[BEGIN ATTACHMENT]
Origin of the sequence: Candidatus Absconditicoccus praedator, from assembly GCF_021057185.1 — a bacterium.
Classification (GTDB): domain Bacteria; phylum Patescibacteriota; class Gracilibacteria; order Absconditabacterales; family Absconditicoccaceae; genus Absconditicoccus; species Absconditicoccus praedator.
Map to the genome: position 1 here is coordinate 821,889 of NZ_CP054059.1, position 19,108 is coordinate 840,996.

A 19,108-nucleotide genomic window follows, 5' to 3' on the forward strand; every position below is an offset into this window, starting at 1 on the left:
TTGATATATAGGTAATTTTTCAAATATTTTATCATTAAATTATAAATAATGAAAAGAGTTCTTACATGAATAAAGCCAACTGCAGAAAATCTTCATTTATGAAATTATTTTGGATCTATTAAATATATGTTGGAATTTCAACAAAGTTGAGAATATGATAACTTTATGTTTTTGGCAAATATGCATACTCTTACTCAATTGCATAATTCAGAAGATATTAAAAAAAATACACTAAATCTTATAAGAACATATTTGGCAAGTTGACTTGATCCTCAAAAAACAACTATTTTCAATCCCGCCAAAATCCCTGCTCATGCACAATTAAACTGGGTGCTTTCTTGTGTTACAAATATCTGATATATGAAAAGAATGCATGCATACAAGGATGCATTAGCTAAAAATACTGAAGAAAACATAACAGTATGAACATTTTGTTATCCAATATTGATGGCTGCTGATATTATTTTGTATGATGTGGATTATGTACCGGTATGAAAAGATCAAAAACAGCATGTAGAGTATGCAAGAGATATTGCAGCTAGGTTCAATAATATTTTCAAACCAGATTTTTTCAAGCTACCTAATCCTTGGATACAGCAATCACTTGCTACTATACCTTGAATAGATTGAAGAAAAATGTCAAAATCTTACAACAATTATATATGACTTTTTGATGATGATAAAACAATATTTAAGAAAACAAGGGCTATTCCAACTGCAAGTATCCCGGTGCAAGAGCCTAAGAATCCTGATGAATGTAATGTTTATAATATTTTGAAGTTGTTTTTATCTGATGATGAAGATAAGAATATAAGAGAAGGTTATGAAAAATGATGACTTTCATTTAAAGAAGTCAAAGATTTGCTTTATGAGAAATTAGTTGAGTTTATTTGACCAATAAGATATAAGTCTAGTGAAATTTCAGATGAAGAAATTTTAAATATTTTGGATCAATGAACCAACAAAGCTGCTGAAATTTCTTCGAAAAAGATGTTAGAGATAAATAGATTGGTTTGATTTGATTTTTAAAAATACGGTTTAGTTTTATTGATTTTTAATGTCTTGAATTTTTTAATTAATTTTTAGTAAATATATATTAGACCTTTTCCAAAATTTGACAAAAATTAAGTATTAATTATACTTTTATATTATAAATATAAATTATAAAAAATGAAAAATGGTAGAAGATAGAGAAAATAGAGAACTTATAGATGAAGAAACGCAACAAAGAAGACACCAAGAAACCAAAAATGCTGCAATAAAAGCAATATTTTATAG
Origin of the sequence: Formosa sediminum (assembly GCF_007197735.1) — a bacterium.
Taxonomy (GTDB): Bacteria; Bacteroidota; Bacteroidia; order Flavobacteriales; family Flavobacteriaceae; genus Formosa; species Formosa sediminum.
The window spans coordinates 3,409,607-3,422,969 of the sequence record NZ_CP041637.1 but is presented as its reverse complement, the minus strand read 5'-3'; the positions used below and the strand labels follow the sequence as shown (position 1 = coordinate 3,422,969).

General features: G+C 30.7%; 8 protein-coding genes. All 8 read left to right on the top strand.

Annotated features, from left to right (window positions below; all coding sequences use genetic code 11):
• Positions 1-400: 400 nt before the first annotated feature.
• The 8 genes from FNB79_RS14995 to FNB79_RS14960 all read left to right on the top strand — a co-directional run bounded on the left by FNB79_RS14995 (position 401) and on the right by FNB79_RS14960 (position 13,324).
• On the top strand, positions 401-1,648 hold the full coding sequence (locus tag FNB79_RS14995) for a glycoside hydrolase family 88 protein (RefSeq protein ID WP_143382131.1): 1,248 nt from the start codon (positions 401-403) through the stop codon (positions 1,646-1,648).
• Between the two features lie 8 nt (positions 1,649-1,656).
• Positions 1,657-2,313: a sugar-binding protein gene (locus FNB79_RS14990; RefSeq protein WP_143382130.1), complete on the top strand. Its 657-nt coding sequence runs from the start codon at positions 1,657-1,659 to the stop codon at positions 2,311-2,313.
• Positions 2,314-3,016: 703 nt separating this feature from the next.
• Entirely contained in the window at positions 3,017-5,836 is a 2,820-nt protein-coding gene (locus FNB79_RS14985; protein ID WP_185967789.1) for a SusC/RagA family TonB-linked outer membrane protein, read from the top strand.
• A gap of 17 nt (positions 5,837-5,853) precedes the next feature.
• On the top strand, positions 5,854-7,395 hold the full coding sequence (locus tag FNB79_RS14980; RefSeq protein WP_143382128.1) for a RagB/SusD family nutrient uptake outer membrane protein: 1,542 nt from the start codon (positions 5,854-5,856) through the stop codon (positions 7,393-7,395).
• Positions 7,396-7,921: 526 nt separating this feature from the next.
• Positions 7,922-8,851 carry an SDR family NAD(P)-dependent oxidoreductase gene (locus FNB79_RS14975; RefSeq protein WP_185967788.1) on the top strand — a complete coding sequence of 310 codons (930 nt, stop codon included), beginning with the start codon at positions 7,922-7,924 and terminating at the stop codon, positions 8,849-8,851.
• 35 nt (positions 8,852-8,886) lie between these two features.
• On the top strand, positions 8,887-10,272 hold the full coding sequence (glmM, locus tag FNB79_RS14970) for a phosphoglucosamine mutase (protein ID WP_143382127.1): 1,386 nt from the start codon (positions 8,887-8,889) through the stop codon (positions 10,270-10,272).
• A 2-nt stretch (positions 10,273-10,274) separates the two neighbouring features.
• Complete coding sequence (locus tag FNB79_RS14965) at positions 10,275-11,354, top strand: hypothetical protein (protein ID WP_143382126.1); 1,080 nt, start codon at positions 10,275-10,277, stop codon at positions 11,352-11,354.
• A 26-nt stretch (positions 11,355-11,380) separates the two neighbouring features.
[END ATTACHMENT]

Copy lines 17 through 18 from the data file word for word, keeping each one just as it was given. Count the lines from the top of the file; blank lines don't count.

• Entirely contained in the window at positions 3,017-5,836 is a 2,820-nt protein-coding gene (locus FNB79_RS14985; protein ID WP_185967789.1) for a SusC/RagA family TonB-linked outer membrane protein, read from the top strand.
• A gap of 17 nt (positions 5,837-5,853) precedes the next feature.